The sleeve is one quarter to one half inch long, preferably about three eighths of an inch. It is generally trumpet shape, with an approximately cylindrical main body 7, and a minor flare 8 on its back end, which flare is convexly rounded outside and abruptly shouldered inside. At its front end, which goes against the ear lobe, the sleeve has a major bell-shape flare 9 of a greater diameter, abrupt at its back face, and convexly rounded at its forward end toward its periphery. The central part of the forward face is conically dished, funnel shape, as at 10. This facilitates placing the sleeve on the pin. It will be observed that the sleeve so shaped and sized is well adapted to be grasped by the ends of thumb and forefinger for positioning of the pin.
I have found that ear lobes at the area that is pierced tend to be around 0.14 inch thick. My preferred sleeve is some 0.317 inch long. The pin of this my preferred embodiment is some 0.367 inch long and about 0.03 inch in diameter with a rounded end. These precise dimensions represent my present best embodiment, but these particular dimensions are not critical. In any event I make the length of the pin, from head to end, moderately shorter than to approximately equal to: the thickness of a representative ear lobe plus the length of the sleeve.
I can vary the relative length of the sleeve within moderate limits. In any event I observe the relation that: P may range from less than to approximately equal to (L S), in which P is the length of the pin, L is the thickness of a representative female ear lobe, and S is the length of the sleeve.
I have found that the sleeve grips the pin adequately if the pin projects into the sleeve by not less than about 0.15 inch. Hence the second condition that: P may lie within the range of approximately equal to, to greater than, (L 0.15 inch), in which P is the length of the pin, and L is the thickness of a representative female ear lobe.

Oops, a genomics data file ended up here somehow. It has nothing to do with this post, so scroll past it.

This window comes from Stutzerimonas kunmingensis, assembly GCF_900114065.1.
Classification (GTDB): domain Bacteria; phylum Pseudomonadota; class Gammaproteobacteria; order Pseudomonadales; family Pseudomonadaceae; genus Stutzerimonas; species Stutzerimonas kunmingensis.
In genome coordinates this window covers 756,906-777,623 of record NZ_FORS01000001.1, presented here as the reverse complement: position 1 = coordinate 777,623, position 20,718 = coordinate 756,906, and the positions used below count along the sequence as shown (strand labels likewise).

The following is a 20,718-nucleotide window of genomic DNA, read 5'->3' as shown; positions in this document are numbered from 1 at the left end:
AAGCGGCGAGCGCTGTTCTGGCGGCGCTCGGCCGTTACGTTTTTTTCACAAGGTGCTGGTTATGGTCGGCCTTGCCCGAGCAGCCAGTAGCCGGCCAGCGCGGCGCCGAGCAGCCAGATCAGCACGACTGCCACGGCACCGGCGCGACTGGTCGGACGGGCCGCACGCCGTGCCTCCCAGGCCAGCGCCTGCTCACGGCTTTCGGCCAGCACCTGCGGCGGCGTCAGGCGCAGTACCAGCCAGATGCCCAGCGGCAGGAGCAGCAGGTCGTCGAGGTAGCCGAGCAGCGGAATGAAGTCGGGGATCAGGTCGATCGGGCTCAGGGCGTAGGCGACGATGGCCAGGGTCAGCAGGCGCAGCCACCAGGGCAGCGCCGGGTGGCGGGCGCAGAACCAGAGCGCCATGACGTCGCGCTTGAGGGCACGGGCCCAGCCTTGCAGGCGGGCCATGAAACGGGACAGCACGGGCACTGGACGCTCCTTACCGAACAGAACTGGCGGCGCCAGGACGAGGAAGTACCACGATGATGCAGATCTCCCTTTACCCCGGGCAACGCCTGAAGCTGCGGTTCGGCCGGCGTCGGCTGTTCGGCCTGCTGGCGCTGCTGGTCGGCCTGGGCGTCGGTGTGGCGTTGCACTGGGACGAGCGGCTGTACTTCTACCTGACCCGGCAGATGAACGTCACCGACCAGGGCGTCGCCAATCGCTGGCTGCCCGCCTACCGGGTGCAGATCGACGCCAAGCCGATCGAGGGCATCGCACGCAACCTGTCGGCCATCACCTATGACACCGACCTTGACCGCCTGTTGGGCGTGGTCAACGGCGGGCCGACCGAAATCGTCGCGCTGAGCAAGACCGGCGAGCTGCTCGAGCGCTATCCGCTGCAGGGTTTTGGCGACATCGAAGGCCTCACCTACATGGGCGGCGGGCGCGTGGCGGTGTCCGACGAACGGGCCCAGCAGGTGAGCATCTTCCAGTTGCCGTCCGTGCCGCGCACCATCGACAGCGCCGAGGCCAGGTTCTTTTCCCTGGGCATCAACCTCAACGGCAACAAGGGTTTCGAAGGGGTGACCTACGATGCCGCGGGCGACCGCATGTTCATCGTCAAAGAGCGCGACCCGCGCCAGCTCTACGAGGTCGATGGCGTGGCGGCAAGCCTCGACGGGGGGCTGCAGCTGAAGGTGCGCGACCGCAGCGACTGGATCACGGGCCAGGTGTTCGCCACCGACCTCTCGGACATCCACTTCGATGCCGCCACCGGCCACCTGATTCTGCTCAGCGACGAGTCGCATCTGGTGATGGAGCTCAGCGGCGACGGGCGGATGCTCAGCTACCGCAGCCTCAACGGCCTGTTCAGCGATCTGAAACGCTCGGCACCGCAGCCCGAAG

1. Earring comprising a pin to go inwardly through the hole in a pierced ear lobe, the pin being generally cylindrical and free of protruberances outside its essentially uniform main body diameter, a head at the outer end of the pin, and said earring also comprising a removable sleeve slidable lengthwise, without rotating, onto the free end of the pin and up against the inner face of the ear lobe, said sleeve consisting solely of a one-piece integral sleeve member with a bore of essentially a single uniform diameter extending lengthwise completely through the entire sleeve, that bore being of the same diameter as the pin and being free of inward protruberances, said sleeve being made of molded, somewhat soft, resilient plastic material with a fairly high coefficient of friction, such as polyethylene, the pin being no shorter than approximately 0.29 inch, and the sleeve being no shorter than approximately 0.25 inch, the sleeve being no longer than approximately 0.50 inch and the pin being no longer than approximately the length of the sleeve plus 0.14 inch, whereby in use with most ear lobes adequate holding is provided and at the same time the free end of the pin is contained within the sleeve and does not project therefrom toward the wearers neck.
2. Earring of claim 1 in which the sleeve is of generally trumpet shape, with its end to go against the ear lobe terminating in a major. bell-shape flare, convexly rounded at its forward end toward its periphery and the central part of its forward face being conically dished,
like a shallow funnel shape.